Gardening · Invasive Species

Battling Thistles

Today I bid farewell to an old friend: my shovel. I bought this shovel back in 2008 when I first moved to Portland and had my first little garden. It moved out to the coast with me a few years ago where it ended up as part of the common toolkit, being particularly good for shoveling wood chips.

Sadly it met its end today while I was digging up a particularly large thistle; as I pushed down on the handle to try to lever the thistle out of the ground, the handle broke where it met the spade. I shouldn’t be surprised; it was the cheapest shovel Fred Meyer had when I bought it, and wooden handles just don’t hold up as well as steel or fiberglass. But it was still a bit of a shock as the crack vibrated up my forearms.

Not to be deterred, I headed back to the greenhouse to get a more robust backup, and the thistle was soon uprooted and put on the burn pile with the rest. Unfortunately the dunes and shore pines part of the property is absolutely rife with invasive species, from bull thistle to common hawksbeard to hairy bittercress. I spent a bunch of time over the past few weeks removing the bittercress, known as popweed since it shoots its seeds several feet away. And today since my martial arts class was canceled I decided digging up thistles was a good workout.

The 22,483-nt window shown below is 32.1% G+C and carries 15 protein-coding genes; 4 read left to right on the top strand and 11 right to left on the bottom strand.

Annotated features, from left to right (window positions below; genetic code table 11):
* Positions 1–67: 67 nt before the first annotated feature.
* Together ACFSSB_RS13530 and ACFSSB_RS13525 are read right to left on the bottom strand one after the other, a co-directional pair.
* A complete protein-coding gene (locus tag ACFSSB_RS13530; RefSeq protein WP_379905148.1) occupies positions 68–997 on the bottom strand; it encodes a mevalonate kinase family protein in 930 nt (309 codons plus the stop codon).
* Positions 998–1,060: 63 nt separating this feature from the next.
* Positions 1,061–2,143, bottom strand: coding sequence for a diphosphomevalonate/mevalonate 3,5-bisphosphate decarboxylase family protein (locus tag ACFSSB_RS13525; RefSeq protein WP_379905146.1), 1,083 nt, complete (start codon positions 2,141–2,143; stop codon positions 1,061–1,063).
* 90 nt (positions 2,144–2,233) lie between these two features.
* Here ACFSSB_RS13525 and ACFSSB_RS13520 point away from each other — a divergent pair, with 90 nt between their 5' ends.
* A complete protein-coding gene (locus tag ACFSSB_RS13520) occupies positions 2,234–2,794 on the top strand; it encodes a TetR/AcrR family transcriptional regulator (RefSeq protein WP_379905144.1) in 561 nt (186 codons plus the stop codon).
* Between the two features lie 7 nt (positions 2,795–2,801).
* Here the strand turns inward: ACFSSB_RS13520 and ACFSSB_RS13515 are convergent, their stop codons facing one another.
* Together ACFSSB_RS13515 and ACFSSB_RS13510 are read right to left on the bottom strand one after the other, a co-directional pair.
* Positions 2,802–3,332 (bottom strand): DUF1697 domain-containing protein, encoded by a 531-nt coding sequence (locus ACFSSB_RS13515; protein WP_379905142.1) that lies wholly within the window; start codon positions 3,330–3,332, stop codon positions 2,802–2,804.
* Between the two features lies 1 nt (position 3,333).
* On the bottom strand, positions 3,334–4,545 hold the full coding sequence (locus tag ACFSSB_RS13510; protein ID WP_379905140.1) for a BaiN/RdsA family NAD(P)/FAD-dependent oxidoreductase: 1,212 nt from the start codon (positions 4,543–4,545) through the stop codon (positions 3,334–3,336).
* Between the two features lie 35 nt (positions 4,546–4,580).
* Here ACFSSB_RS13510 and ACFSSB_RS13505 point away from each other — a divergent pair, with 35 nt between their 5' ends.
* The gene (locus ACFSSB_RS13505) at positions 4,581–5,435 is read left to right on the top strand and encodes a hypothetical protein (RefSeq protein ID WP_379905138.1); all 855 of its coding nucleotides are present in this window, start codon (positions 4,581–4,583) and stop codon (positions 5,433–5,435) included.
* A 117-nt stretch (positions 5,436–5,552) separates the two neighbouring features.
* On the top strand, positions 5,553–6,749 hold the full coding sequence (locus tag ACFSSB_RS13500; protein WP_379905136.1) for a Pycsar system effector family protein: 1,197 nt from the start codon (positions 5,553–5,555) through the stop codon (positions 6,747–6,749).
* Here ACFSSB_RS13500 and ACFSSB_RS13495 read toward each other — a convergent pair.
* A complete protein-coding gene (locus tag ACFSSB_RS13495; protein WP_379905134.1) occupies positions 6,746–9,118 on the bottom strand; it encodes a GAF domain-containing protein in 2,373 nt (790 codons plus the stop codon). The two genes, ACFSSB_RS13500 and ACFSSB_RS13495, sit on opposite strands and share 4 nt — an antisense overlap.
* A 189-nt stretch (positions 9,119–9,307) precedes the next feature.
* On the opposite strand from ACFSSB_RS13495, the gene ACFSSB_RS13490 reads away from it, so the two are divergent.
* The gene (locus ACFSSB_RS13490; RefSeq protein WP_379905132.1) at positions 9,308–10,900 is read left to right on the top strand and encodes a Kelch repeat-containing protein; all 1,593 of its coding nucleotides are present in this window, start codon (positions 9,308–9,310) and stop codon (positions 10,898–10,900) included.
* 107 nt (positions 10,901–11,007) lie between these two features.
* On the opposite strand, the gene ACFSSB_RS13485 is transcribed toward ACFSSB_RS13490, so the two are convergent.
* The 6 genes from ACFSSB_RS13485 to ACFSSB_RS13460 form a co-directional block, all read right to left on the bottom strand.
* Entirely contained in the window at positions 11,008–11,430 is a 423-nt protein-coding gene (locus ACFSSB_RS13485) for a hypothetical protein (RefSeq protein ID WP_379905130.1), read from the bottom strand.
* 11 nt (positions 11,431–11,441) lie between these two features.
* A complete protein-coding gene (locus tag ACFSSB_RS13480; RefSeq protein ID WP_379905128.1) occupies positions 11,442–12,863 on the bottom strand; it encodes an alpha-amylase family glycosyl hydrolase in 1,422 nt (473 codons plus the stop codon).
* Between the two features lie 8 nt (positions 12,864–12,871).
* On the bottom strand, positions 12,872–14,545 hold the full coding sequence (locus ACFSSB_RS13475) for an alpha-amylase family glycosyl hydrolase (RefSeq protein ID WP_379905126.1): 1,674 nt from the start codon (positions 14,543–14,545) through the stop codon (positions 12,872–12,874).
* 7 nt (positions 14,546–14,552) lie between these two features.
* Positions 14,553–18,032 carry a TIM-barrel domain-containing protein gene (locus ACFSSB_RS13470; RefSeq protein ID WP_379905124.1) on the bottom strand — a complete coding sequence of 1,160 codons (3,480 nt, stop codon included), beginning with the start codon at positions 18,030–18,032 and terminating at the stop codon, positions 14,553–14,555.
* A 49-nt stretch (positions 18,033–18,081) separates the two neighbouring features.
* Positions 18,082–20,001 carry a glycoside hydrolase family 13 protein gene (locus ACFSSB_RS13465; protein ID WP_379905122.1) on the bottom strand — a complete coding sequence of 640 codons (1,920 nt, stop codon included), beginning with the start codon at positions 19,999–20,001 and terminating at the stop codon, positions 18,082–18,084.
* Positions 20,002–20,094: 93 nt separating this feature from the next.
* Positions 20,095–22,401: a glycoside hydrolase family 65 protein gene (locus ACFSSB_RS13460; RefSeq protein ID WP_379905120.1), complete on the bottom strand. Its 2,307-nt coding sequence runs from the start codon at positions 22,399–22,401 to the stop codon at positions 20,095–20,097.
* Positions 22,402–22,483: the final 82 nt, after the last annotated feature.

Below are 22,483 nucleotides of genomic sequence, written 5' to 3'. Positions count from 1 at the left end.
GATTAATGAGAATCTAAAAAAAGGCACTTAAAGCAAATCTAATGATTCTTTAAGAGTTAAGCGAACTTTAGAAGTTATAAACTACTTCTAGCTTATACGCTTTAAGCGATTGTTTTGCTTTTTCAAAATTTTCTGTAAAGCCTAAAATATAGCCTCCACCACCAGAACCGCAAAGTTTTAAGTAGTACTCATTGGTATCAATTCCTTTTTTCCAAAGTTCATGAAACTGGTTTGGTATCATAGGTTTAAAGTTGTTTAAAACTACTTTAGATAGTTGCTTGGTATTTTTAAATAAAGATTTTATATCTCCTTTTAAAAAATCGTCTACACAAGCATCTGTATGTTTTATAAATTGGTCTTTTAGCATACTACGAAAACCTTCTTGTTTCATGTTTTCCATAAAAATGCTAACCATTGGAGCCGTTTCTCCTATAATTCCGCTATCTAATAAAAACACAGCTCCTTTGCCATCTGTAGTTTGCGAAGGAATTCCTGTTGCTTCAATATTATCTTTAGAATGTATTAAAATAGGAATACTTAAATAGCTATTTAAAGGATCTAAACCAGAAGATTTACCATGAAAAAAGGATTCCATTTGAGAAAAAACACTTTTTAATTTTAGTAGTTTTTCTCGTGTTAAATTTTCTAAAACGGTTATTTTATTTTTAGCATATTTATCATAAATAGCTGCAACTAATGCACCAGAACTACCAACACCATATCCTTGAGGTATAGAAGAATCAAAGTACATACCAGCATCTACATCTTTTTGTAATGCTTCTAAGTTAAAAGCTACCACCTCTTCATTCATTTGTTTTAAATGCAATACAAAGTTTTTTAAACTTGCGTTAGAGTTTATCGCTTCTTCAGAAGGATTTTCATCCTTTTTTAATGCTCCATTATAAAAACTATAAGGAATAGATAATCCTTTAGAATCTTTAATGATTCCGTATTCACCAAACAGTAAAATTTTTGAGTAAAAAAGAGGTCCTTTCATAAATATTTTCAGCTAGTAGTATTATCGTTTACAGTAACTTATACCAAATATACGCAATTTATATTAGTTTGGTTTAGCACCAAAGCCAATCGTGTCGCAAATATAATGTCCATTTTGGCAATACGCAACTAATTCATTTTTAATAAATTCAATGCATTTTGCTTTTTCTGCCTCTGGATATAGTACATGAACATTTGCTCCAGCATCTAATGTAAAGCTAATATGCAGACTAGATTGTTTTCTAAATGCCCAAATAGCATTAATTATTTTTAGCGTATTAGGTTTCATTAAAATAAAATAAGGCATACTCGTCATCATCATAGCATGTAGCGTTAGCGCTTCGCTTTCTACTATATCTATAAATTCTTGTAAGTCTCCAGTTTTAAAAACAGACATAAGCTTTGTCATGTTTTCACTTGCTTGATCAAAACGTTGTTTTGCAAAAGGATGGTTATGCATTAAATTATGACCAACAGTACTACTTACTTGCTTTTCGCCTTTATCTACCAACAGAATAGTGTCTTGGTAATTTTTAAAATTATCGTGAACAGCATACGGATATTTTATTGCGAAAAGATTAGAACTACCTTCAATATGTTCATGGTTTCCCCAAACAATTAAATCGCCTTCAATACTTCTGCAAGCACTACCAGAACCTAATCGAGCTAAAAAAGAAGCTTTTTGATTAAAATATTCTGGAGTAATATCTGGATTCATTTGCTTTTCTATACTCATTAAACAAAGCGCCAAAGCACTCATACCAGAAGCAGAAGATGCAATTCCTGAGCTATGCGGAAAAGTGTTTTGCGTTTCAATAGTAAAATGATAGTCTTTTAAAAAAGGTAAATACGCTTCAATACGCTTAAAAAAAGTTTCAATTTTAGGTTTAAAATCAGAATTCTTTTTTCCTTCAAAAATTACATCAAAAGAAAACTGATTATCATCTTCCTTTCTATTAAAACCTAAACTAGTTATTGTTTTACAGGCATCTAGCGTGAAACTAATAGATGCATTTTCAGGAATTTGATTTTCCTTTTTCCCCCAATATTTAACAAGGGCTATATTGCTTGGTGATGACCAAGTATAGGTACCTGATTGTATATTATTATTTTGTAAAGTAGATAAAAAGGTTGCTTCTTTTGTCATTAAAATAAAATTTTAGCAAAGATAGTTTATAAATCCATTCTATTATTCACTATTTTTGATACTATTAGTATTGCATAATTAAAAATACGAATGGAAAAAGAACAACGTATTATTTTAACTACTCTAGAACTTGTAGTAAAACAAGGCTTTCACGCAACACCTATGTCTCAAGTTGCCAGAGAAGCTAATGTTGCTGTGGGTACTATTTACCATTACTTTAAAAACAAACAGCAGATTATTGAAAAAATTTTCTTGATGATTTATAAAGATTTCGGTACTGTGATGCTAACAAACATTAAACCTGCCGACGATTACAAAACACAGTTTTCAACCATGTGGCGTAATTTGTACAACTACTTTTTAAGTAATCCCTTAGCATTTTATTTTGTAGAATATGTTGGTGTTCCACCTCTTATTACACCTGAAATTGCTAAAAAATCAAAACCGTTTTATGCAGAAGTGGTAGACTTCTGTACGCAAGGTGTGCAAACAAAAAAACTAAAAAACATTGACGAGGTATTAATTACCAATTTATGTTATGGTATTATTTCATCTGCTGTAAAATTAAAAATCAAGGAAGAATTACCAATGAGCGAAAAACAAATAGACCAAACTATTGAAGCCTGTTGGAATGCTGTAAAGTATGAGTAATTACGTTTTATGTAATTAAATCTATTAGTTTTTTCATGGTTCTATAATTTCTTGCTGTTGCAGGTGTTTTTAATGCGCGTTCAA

Bull thistle is a class C noxious weed in the state of Washington; like many invasives it was introduced from Europe some years ago. While it’s not required to remove it as a general rule, the state can decide that larger infestations must be dealt with by the landowner. Last year I dug up all the thistles I could find, and this year we definitely had fewer, so I’m hoping in the next couple of years we can eradicate them entirely. They don’t offer anything for local wildlife, they’re painful to step on, and they crowd out what native plants do exist in their vicinity, like beach strawberry and yarrow.

Guess I’ll have to get myself a new shovel to help with the ongoing battle!

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